Top Itochu execs to skip pay due to major losses

Itochu Corp., a major Japanese trading house, announced Monday that its top two officials will give up their salaries from July to an unspecified date to take responsibility for major extraordinary losses it has incurred over the past 15 years.

Itochu President Uichiro Niwa announced the move, which will affect he and Chairman Minoru Murofushi, following a four-month internal investigation into the massive losses.

Several hundred executives, including former presidents, were interviewed during the investigation, the company said. The results of the probe were not made public.

Niwa and Murofushi have not been taking bonuses since January 1998 because the company has not been able to pay dividends. The two will thus effectively be working without remuneration from July.

Murofushi will also give up his representation right, which enables him to make executive decisions, as of June 29, Itochu said.

Itochu, based in Osaka, has spent the equivalent of about 40 percent of its gross profit over the past 15 years to write off extraordinary losses accumulated during the same period.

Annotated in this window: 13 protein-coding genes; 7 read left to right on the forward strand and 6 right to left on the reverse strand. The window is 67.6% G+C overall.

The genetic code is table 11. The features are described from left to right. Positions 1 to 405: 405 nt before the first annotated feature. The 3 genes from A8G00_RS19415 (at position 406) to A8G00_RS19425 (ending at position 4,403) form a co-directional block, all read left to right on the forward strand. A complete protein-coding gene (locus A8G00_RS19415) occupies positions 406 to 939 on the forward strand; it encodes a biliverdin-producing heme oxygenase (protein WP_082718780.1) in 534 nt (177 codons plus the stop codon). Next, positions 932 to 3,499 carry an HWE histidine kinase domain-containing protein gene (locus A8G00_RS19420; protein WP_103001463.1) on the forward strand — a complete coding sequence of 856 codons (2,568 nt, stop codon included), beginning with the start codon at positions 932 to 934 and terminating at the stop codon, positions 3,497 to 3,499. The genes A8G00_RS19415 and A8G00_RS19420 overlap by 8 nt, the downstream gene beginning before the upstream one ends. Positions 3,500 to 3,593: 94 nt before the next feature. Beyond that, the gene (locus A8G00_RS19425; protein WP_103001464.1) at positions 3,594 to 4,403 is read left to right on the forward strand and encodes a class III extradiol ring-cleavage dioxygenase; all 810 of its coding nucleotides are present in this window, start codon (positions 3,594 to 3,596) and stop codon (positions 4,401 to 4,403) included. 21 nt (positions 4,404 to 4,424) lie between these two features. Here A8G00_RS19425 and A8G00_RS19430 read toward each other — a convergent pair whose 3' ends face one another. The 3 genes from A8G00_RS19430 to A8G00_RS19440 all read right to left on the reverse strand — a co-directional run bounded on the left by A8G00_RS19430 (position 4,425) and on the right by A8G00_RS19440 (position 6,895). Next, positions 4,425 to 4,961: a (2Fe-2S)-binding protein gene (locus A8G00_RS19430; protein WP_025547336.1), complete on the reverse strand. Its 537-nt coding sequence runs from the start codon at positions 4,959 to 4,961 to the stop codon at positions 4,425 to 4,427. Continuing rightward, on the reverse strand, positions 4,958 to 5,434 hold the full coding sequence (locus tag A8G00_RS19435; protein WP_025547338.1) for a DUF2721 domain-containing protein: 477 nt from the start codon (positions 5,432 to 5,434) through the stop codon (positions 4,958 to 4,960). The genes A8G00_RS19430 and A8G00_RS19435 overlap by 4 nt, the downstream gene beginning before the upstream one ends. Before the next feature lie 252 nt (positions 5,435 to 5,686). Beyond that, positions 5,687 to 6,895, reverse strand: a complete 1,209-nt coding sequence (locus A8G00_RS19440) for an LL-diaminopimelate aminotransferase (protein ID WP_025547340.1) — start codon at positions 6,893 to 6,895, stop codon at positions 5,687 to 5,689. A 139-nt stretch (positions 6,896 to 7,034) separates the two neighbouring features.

In the year through March 2000 alone, the company posted a 253 billion yen consolidated extraordinary loss to liquidate its nonperforming property assets.

“The investigation did not turn up any violations of the law, but did find several breaches of internal rules such as those regarding reporting requirements,” Niwa said.

The losses were largely linked to property investments the company made during the “bubble economy.” “We would like to learn from what management did during the bubble period,” Niwa said.

Following Itochu’s suspension of dividends in fiscal 1998, Niwa in July 1999 cut his annual salary in half.

Commenting on Monday’s announcement, Hiroshi Okumura, economics professor at Chuo University, commended Itochu for undertaking the probe.

He said such probes are rarely conducted by Japanese companies, a sign that they disregard their accountability to shareholders.

But Okumura noted that Itochu did not make clear the responsibility former executives bear regarding the losses.

Itochu “should have disclosed detailed results of its investigation,” Okumura said.